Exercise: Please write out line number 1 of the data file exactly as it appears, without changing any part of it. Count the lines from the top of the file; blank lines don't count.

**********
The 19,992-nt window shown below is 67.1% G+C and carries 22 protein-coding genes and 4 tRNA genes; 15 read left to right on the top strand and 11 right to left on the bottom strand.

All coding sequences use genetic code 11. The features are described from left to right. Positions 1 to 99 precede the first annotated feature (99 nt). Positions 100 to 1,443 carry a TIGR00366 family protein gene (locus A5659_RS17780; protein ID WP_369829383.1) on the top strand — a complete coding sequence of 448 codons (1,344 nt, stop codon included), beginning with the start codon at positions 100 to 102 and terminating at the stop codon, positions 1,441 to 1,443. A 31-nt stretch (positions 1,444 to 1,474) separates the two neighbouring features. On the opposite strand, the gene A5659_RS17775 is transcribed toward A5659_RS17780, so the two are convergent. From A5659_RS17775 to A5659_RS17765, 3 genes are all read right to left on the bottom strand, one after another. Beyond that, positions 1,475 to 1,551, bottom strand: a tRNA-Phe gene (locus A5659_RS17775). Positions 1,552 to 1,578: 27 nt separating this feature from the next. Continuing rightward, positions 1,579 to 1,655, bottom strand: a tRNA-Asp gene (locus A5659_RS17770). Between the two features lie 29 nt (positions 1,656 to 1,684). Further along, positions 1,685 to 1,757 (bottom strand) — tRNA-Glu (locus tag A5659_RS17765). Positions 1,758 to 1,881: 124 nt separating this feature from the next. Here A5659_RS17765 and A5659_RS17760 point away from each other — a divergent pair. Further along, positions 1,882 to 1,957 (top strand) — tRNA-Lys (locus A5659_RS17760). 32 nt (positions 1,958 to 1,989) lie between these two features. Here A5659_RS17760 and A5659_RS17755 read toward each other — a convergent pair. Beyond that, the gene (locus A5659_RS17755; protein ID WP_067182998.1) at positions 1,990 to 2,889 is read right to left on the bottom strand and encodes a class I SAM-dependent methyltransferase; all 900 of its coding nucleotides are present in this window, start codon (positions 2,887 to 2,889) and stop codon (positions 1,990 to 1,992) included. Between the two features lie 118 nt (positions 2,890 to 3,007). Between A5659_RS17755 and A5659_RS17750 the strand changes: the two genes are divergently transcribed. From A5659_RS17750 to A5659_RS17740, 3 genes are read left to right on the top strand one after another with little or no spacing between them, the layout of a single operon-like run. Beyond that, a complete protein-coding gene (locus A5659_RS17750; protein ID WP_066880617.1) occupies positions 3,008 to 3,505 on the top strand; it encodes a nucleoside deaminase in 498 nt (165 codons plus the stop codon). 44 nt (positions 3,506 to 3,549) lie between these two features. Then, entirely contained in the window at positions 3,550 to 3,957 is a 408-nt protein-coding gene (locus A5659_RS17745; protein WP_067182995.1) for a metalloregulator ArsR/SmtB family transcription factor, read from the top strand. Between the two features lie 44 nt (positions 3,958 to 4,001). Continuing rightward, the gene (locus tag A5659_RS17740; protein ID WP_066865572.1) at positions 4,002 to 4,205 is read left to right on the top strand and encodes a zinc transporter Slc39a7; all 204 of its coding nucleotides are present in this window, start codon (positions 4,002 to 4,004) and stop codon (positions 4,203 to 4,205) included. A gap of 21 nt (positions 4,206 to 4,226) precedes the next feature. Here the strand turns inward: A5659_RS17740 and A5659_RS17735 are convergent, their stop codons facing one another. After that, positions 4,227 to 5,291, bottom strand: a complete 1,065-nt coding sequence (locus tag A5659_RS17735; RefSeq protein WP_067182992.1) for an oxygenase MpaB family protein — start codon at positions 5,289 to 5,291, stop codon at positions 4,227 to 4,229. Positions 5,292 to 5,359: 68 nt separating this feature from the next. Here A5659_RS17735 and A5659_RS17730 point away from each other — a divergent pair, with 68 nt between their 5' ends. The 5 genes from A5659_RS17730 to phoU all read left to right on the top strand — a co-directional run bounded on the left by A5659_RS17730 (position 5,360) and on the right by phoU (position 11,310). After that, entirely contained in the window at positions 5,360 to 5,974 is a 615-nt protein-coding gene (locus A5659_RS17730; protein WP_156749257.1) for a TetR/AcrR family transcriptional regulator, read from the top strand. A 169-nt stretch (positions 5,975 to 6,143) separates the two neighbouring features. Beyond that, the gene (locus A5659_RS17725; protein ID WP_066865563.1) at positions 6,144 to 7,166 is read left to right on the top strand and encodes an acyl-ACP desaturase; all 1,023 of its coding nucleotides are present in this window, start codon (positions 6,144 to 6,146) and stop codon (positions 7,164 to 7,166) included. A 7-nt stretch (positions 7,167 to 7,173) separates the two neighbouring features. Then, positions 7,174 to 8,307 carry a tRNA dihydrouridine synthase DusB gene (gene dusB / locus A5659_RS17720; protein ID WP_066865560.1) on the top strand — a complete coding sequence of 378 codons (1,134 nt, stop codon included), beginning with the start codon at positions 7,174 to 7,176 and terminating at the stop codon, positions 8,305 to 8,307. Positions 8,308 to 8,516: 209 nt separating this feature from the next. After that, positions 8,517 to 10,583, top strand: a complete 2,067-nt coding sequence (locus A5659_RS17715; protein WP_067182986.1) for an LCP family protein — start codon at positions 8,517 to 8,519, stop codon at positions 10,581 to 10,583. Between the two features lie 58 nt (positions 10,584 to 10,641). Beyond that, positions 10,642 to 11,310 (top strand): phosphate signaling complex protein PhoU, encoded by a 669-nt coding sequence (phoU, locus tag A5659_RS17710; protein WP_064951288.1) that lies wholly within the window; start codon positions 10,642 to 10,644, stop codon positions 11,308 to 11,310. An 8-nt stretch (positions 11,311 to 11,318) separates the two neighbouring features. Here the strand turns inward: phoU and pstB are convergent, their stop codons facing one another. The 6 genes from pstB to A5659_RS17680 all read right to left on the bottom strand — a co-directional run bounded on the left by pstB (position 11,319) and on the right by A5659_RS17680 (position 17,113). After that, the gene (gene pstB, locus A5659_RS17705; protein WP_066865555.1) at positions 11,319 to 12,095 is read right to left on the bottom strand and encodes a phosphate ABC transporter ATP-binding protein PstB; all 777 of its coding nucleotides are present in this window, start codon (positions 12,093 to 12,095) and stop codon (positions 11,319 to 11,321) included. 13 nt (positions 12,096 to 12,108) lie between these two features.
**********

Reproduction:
The 19,992-nt window shown below is 67.1% G+C and carries 22 protein-coding genes and 4 tRNA genes; 15 read left to right on the top strand and 11 right to left on the bottom strand.